By Sam Maguire (UK)
Encharged with rescuing cinema amidst such times is no small task, but Tenet’s director Christopher Nolan, with a proven track record of stylish and accessibly cerebral blockbusters, commercially and artistically successful, on the large, sprawling and ambitious scale, seemed to be the man for the job.
Nolan’s style, his playbook, his interpretation of cinema as a visual means of communication is well established, his canon enjoying a consistent sense of identity. The manipulation of time, his pessimism in the institutions of higher power and the belief of man’s righteousness to act without consideration of such institutions binding him.
This is the genealogy of Tenet, we know what to expect, not revolution, but certainly evolution.
After an admittedly quite good opening, we see Washington’s Protagonist un–fussily recruited into the organisation Tenet where the exposition dump establishes the act of inversion, that is, a kind of moving backwards in time. In Nolan’s world of course that means reversing bullets and punches which are “unpunched”.
Coordinating the concept with the Nolan style is the challenge here, perhaps we can expect a braver, more committed iteration of Inception, or if not, maybe a trumped up Memento? Unfortunately we get neither, Tenet is what Nolan’s most voracious critics believed Interstellar or even Inception to be, it is clunkily and boorishly inaccessible, Nolan’s worst sins of cold, scarred men here have graduated into parody, males so blocked off and poorly developed there exists no window that can be opened into Tenet.
Largely wasting the talent of Washington and Pattinson, Tenet squanders their talent within a dizzying array of locations, Moscow, Mumbai, London, the potential rubbed away as dimly lit corridors, gurgling cargo ships and jealously guarded vaults rumble onto centre stage. We get the same unremarkable dull washed out colour palate.
Nolan knows how to stage and time set piece, but the colouring has always been strangely unprovocative, mutedly uninspiring and thoroughly forgettable.
Already well documented is the inexplicable sound mixing, the score ruthlessly overpowering the dialogue, dialogue at one key point, delivered by a character wearing a mask, speaking through a garbled radio, while composer Ludwig Göransson does his best Hans Zimmer impression.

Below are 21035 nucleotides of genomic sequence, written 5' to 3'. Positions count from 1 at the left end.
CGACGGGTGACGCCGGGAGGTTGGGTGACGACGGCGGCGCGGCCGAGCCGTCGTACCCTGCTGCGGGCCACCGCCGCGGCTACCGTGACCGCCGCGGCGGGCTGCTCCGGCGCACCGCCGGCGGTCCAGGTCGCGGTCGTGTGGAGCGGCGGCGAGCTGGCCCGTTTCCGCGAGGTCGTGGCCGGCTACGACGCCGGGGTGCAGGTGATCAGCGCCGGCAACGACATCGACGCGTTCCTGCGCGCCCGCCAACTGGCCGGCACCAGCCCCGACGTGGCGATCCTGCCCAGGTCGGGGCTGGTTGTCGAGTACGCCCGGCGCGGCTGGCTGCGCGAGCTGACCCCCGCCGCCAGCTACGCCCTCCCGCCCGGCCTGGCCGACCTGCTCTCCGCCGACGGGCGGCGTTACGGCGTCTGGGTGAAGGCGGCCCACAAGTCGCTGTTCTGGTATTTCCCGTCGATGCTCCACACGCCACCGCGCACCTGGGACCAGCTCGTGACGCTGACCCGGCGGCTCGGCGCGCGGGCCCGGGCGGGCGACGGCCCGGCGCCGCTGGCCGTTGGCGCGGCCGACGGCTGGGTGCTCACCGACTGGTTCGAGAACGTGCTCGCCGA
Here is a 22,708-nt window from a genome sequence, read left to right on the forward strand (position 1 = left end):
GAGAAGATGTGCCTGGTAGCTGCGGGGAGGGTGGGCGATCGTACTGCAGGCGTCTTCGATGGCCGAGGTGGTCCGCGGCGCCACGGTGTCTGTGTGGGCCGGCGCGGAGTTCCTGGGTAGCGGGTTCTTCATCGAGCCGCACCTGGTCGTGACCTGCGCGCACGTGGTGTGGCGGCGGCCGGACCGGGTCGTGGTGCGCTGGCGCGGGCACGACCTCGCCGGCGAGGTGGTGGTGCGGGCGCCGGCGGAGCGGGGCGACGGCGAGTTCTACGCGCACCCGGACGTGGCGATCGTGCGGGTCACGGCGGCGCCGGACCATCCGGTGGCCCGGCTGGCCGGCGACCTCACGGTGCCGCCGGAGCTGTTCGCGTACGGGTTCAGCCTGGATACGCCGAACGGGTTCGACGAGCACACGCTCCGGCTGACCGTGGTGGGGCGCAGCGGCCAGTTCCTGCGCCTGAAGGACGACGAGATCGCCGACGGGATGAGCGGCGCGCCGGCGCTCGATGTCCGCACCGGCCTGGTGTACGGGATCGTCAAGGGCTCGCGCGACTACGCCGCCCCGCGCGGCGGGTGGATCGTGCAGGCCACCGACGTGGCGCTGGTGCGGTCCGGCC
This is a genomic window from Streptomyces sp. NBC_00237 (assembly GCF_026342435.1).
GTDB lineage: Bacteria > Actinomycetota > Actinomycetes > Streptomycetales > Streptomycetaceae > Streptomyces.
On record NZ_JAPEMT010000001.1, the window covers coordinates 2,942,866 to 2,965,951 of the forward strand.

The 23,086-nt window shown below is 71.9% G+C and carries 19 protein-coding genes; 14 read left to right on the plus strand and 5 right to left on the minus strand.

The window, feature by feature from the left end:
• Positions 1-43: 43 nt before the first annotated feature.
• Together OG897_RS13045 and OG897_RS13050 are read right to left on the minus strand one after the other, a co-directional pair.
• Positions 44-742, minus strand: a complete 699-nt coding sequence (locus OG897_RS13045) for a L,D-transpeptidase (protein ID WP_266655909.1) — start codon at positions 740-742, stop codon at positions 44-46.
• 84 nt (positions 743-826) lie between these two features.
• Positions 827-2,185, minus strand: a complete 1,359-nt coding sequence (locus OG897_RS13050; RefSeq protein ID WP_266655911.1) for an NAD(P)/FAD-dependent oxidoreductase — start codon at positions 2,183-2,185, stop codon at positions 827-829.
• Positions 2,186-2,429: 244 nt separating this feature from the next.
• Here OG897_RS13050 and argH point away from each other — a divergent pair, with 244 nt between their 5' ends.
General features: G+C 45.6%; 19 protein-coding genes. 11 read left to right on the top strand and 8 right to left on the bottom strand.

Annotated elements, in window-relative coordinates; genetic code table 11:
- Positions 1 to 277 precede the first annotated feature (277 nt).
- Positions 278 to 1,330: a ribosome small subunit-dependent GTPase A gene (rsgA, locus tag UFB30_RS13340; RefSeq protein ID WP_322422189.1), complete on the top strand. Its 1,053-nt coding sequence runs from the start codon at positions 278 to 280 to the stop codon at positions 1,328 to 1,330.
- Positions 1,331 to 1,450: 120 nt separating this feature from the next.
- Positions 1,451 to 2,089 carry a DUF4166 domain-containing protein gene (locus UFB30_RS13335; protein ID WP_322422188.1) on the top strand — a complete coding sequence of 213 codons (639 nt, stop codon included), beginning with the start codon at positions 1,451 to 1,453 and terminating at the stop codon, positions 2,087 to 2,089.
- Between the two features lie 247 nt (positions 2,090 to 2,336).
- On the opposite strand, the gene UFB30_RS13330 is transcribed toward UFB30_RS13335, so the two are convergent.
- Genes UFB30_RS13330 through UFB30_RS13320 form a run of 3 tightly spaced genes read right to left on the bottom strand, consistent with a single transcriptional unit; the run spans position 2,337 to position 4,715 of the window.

Nolan’s obsessions with urban decay has never been more obvious, like with Inception, Tenet strives to be a high concept film, utilising a plot device that should facilitate a certain pushing of the envelope. But even with its apparent carte blanche, Nolan appears incapable of imagining a fantastic world that doesn’t end up with men stalking the inside of high rise buildings wearing suits as an instrumental score swells into crescendo.
In Tenet this jittery tempo is juxtaposed with wistful, loving shots of Elizabeth Debicki’s character, uninspiringly imprisoned by fear of her husband, played with relish in a quite frankly bizarre performance from Kenneth Branagh.
Debicki is one of too many here scrabbling to find a sense of equilibrium within Tenet, which resembles more a patchwork of tropes, Nolan–isms and clichés than a film crafted with care and attentiveness.
There is too much talent in Tenet not to make the act of inversion, sporadically thrilling, there are some genuinely awesome moments reminiscent of Nolan at his best, the gradually ratcheting up of the tension, the increasing squeeze on the senses as the music blares and the cuts become even more frequent and erratic. Nolan is a master at this in the mass scale, understanding just how long the tension can be built and maintained, just how much air the balloon can take.
Unlike in Inception however, Tenet holds no structure to accommodate such a stretching manoeuvre, the moment when all the pieces are supposed to click is a damp squib, there is no great revelation, or a lurking second and third layer to Tenet to be discovered.